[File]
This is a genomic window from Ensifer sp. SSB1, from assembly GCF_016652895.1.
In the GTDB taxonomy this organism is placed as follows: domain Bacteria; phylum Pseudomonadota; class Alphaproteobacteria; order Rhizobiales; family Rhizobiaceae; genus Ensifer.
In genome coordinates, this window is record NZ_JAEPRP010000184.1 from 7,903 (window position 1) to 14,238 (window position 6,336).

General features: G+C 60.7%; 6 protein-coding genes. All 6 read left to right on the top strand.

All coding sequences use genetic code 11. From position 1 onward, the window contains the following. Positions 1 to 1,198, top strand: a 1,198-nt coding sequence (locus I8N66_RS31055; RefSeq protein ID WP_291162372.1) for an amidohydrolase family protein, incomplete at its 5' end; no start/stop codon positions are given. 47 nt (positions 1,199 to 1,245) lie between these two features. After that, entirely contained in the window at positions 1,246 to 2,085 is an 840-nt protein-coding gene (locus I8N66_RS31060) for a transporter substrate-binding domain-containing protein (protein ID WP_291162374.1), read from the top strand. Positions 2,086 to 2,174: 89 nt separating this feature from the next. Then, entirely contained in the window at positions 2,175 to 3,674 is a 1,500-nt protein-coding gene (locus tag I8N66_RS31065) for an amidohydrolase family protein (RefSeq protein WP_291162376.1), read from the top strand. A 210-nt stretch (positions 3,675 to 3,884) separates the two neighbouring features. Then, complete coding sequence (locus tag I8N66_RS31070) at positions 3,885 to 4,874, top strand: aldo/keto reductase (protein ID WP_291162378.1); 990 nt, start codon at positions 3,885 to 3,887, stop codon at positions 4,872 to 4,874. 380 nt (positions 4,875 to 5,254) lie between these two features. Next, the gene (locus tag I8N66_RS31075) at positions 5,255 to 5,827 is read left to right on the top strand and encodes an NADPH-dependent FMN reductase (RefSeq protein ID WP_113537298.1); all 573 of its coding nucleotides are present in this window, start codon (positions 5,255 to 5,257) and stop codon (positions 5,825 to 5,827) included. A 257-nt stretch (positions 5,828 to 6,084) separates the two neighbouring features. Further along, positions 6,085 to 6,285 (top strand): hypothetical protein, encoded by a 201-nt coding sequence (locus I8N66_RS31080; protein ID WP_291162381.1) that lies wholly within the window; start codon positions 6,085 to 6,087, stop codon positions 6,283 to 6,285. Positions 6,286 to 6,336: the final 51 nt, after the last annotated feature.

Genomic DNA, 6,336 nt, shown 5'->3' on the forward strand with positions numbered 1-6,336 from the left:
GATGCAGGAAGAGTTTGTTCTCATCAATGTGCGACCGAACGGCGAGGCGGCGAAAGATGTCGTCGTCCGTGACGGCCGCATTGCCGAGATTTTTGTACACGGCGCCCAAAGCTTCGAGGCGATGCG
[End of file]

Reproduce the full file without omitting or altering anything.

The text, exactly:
This is a genomic window from Ensifer sp. SSB1, from assembly GCF_016652895.1.
In the GTDB taxonomy this organism is placed as follows: domain Bacteria; phylum Pseudomonadota; class Alphaproteobacteria; order Rhizobiales; family Rhizobiaceae; genus Ensifer.
In genome coordinates, this window is record NZ_JAEPRP010000184.1 from 7,903 (window position 1) to 14,238 (window position 6,336).

General features: G+C 60.7%; 6 protein-coding genes. All 6 read left to right on the top strand.

All coding sequences use genetic code 11. From position 1 onward, the window contains the following. Positions 1 to 1,198, top strand: a 1,198-nt coding sequence (locus I8N66_RS31055; RefSeq protein ID WP_291162372.1) for an amidohydrolase family protein, incomplete at its 5' end; no start/stop codon positions are given. 47 nt (positions 1,199 to 1,245) lie between these two features. After that, entirely contained in the window at positions 1,246 to 2,085 is an 840-nt protein-coding gene (locus I8N66_RS31060) for a transporter substrate-binding domain-containing protein (protein ID WP_291162374.1), read from the top strand. Positions 2,086 to 2,174: 89 nt separating this feature from the next. Then, entirely contained in the window at positions 2,175 to 3,674 is a 1,500-nt protein-coding gene (locus tag I8N66_RS31065) for an amidohydrolase family protein (RefSeq protein WP_291162376.1), read from the top strand. A 210-nt stretch (positions 3,675 to 3,884) separates the two neighbouring features. Then, complete coding sequence (locus tag I8N66_RS31070) at positions 3,885 to 4,874, top strand: aldo/keto reductase (protein ID WP_291162378.1); 990 nt, start codon at positions 3,885 to 3,887, stop codon at positions 4,872 to 4,874. 380 nt (positions 4,875 to 5,254) lie between these two features. Next, the gene (locus tag I8N66_RS31075) at positions 5,255 to 5,827 is read left to right on the top strand and encodes an NADPH-dependent FMN reductase (RefSeq protein ID WP_113537298.1); all 573 of its coding nucleotides are present in this window, start codon (positions 5,255 to 5,257) and stop codon (positions 5,825 to 5,827) included. A 257-nt stretch (positions 5,828 to 6,084) separates the two neighbouring features. Further along, positions 6,085 to 6,285 (top strand): hypothetical protein, encoded by a 201-nt coding sequence (locus I8N66_RS31080; protein ID WP_291162381.1) that lies wholly within the window; start codon positions 6,085 to 6,087, stop codon positions 6,283 to 6,285. Positions 6,286 to 6,336: the final 51 nt, after the last annotated feature.

Genomic DNA, 6,336 nt, shown 5'->3' on the forward strand with positions numbered 1-6,336 from the left:
GATGCAGGAAGAGTTTGTTCTCATCAATGTGCGACCGAACGGCGAGGCGGCGAAAGATGTCGTCGTCCGTGACGGCCGCATTGCCGAGATTTTTGTACACGGCGCCCAAAGCTTCGAGGCGATGCG